The Royal Commission attempted to change this law. A recommendation attempted to force priests to report admissions of child abuse to police in order to help reduce or eliminate acts of child abuse in the future. Senior figures within the Catholic Church have since publicly stated that they will refuse to pass on admissions of crimes to police, even though this is blatantly breaking the law.

Church authorities are adamant that they will protect the sanctity and secrecy of confession – rather than protect victims of child abuse.

Koalas, meanwhile, are being offered very little protection in Australia. Such is the state of the koala population throughout the country that experts claim our national symbol could become extinct by 2050.

Koalas suffered massively during the most recent bush fires, and will not get their homes back until the charred bush land regenerates, which could take many years. Further habitat is being destroyed by rampant land clearing throughout the country.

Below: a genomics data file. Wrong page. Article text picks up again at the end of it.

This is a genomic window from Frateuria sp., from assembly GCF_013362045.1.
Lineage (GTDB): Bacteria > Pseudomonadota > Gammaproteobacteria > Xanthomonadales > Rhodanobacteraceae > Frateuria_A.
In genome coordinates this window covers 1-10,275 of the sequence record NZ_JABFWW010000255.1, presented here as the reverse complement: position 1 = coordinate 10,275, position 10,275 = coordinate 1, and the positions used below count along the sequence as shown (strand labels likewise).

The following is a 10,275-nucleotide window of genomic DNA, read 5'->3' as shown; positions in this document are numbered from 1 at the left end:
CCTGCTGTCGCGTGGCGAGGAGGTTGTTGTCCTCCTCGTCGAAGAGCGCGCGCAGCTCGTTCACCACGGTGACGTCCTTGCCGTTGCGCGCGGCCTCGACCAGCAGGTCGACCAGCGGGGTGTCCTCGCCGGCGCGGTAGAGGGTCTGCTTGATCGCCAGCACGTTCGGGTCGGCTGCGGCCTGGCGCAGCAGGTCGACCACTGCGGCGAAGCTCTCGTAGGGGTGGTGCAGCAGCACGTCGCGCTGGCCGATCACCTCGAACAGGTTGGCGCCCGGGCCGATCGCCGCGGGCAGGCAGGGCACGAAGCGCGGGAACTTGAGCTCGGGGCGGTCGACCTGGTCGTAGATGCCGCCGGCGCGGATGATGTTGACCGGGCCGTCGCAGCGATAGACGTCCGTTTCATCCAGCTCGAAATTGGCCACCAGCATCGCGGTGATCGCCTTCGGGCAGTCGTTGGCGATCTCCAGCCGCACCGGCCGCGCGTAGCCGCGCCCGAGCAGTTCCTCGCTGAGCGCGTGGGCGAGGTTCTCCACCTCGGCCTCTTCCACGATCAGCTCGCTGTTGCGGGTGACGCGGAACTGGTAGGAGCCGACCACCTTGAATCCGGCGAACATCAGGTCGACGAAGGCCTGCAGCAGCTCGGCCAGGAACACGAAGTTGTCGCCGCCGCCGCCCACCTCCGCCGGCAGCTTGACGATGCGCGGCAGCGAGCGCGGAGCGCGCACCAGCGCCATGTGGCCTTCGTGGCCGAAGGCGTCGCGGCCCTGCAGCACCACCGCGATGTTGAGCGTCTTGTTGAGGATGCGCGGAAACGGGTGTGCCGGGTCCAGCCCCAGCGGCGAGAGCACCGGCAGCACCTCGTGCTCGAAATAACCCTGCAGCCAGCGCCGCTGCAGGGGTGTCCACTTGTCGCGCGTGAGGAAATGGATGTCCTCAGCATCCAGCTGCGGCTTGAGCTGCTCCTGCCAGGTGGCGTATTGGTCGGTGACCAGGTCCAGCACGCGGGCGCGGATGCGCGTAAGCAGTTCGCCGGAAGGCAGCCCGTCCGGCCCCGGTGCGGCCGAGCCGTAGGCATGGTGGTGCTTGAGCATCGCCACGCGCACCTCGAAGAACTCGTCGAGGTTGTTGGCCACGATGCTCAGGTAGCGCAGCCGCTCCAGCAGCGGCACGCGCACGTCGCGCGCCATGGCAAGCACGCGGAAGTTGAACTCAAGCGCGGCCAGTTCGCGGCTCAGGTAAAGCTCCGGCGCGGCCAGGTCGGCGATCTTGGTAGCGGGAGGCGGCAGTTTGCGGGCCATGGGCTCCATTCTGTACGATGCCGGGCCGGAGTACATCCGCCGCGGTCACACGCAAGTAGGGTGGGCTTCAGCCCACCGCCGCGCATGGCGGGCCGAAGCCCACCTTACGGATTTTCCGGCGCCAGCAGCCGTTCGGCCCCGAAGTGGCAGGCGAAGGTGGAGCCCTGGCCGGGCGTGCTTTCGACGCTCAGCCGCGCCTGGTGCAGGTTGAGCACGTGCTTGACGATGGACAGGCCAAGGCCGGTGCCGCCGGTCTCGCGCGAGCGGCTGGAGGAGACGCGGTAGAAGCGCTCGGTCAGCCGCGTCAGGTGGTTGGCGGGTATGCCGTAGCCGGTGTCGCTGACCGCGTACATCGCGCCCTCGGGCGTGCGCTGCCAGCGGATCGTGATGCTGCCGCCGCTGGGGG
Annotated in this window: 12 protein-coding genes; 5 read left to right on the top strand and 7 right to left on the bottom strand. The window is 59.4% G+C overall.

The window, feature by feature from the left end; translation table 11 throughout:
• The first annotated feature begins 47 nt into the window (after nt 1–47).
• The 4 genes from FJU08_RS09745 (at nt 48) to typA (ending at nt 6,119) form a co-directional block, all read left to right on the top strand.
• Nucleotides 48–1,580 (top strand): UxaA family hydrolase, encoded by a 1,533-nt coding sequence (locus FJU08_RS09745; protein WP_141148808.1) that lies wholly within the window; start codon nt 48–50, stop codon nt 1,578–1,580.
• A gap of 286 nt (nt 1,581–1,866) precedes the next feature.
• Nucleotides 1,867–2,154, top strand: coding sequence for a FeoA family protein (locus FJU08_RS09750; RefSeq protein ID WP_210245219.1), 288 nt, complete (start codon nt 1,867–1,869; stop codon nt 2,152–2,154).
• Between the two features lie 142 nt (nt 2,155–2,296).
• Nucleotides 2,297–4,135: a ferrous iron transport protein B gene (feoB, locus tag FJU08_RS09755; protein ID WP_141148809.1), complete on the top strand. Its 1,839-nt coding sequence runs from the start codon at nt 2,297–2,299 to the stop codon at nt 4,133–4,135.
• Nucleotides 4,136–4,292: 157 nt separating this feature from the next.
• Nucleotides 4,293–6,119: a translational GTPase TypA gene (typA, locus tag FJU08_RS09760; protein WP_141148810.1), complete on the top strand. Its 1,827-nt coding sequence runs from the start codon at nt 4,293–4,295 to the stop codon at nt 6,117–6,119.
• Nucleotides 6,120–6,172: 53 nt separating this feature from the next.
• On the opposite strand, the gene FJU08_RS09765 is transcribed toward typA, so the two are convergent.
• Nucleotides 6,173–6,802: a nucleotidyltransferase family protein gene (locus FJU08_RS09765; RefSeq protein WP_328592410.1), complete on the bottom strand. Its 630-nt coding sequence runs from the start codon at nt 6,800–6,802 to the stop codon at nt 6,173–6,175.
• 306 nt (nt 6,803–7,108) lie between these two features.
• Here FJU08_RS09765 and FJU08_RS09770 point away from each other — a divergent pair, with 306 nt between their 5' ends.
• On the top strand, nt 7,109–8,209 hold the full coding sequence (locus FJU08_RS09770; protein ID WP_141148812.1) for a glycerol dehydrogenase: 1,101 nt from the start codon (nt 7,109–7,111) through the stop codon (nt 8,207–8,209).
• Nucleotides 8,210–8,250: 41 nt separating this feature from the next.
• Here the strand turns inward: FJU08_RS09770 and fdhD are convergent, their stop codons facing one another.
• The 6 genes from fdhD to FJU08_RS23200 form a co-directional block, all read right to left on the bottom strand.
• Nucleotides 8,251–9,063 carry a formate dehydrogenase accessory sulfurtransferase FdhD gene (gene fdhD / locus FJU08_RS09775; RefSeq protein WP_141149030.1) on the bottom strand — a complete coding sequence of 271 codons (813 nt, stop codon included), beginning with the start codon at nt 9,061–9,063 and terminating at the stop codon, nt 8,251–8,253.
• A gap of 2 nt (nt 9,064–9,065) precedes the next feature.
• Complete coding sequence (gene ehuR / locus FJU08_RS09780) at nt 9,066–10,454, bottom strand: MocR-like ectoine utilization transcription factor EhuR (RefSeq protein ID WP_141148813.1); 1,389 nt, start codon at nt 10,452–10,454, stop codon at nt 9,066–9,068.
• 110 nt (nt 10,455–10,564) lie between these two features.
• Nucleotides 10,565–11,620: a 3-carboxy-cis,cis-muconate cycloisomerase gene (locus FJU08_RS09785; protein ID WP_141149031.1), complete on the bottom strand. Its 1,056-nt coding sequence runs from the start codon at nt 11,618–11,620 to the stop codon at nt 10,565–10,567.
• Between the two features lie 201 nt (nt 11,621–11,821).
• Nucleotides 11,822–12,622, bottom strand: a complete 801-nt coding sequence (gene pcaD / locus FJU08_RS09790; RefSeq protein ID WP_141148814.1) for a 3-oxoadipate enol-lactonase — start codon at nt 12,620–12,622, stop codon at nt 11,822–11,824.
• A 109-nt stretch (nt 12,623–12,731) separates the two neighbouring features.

The animals are regularly killed by feral animals such as wild dogs and are victims of road accidents, especially at night. Shrinking habitat due to urban expansion has caused a shortage of food and damage to their gene pool which provokes diseases. Drought leaves them with insufficient water to drink and excessive, unseasonal heat kills them.

The cuddly and lovable animals are also under threat from specific resource projects, including:

Brandy Hill quarry extension in Port Stephens, NSW

Shenhua Watermark coalmine near Gunnedah, NSW

Blueberry farming around Coffs Harbour, NSW

Land clearing in north-west NSW.

Child abusers, meanwhile, are also receiving financial support. Australian taxpayers fund religious organisations and religious organisations often pay no tax, because they are religious organisations. Koalas, meanwhile, are losing their habitat and their lives because countless programs and organisations designed to protect them are being de-funded or under-funded.

Current environmental policies in Australia, and the refusal of church organisations to report child abuse to authorities, indicates that some paedophiles are more of a protected species that koalas.

Perhaps we need to dress koalas in a cloak and collar.